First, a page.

Consumers fell behind on loan payments in a number of categories in the third quarter, according to the latest numbers from the American Bankers Association.

The bankers blamed much of the decline on problems caused by higher oil prices and slumping home values.

Delinquencies for home equity lines of credit the lowest delinquency rate category rose seven basis points to 0.84 percent. Delinquencies for closed-end home equity loans rose 29 basis points to 2.28 percent and property improvement loan delinquencies went up 14 basis points to 1.60 percent.

The number of delinquent accounts in the composite ratio, which tracks eight closed-end installment loan categories, increased 17 basis points to 2.44 percent.

The lone bright spot was credit card delinquencies, which fell 21 basis points to 4.18 percent of accounts in the third quarter (seasonally adjusted). The ABA report defines late payments as 30 days or more overdue.

"Credit card holders continued to improve on-time payments during the third quarter despite obvious stress in the housing market," said James Chessen, ABA chief economist. "Modest income and job growth helped ease consumers' financial stress even as they worried how to pay for the rising costs of gas, food, and energy."

The fact that credit card repayment rates continue to improve as mortgage repayments worsen may seem contrary to conventional wisdom, Chessen said.

"Consumers facing mortgage resets may be under financial pressure, but they still want to keep up with other payments," Chessen said. "They still need to heat their homes, put food on the table and fill their cars with gas."

"Consumer loans directly related to the housing market were hit the hardest," Chessen said. "We anticipate delinquency rates will continue to rise on these types of loans in the fourth quarter of 2007 reflecting continued weakness in the housing sector."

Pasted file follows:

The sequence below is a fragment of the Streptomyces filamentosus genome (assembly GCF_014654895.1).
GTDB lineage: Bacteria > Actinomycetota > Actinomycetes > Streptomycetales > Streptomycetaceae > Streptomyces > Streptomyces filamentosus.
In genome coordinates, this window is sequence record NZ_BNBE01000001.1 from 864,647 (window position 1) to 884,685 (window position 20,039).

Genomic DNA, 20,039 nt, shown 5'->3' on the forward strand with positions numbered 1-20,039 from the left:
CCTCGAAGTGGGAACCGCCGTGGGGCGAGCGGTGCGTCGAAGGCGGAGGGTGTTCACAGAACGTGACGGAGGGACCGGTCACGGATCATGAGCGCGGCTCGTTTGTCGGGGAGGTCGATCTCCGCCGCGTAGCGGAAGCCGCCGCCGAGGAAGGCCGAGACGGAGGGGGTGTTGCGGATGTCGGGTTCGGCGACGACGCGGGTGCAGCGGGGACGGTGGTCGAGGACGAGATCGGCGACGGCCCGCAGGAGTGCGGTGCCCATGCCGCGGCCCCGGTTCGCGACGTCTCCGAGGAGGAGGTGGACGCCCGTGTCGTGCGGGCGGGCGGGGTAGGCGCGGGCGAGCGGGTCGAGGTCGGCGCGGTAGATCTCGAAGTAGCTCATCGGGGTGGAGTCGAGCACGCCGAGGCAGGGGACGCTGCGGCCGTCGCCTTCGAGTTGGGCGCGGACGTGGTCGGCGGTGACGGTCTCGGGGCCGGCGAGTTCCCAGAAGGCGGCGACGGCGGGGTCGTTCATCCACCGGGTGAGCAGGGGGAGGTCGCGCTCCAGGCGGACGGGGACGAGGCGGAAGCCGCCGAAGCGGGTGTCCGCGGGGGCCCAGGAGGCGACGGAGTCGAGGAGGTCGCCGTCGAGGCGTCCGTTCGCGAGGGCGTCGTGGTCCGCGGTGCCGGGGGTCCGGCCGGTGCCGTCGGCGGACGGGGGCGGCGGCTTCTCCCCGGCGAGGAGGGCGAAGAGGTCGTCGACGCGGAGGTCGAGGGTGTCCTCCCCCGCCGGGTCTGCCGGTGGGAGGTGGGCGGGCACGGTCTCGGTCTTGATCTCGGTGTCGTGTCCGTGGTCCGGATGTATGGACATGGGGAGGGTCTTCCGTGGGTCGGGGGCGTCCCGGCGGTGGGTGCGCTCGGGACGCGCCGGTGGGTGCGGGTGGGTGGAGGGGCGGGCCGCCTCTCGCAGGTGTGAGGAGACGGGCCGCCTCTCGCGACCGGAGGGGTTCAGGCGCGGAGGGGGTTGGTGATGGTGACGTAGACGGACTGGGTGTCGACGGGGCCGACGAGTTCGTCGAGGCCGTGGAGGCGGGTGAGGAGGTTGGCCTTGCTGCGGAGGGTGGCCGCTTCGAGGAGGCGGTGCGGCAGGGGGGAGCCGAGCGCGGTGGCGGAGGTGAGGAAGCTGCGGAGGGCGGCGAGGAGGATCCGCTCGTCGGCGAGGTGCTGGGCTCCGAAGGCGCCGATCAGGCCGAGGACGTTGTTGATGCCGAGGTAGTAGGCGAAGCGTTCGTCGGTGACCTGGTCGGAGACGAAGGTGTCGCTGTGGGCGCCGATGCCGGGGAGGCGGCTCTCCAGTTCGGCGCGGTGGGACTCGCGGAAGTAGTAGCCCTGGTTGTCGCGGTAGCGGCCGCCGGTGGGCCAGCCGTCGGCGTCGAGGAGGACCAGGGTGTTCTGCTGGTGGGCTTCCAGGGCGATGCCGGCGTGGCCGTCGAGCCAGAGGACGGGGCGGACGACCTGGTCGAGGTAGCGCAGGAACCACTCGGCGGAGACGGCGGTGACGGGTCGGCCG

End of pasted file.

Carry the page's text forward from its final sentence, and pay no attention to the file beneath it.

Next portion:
Get help fast

"Any borrower experiencing financial stress should seek out their lender promptly as it's important to address the problem early when more options for help are likely to be available," Chessen recommended.

ABA advises consumers to review their finances often and watch for the warning signs of overextended credit:

• Paying only the minimum payment month after month;

• Being out of cash constantly;

• Being late on important payments such as rent or mortgage;

• Taking longer and longer to pay off balances; and

• Borrowing from one lender to pay another.

For others having trouble paying down debts, ABA advises consumers to take action - sooner rather than later - to solve debt problems with the following tips:

• Talk with creditors hiding only makes the problem worse;

• Don't charge more purchases until your problems are solved;

• Avoid bankruptcy it's a short-term solution with long-term consequences; and

• Contact Consumer Credit Counseling Services at 1-800-388-2227.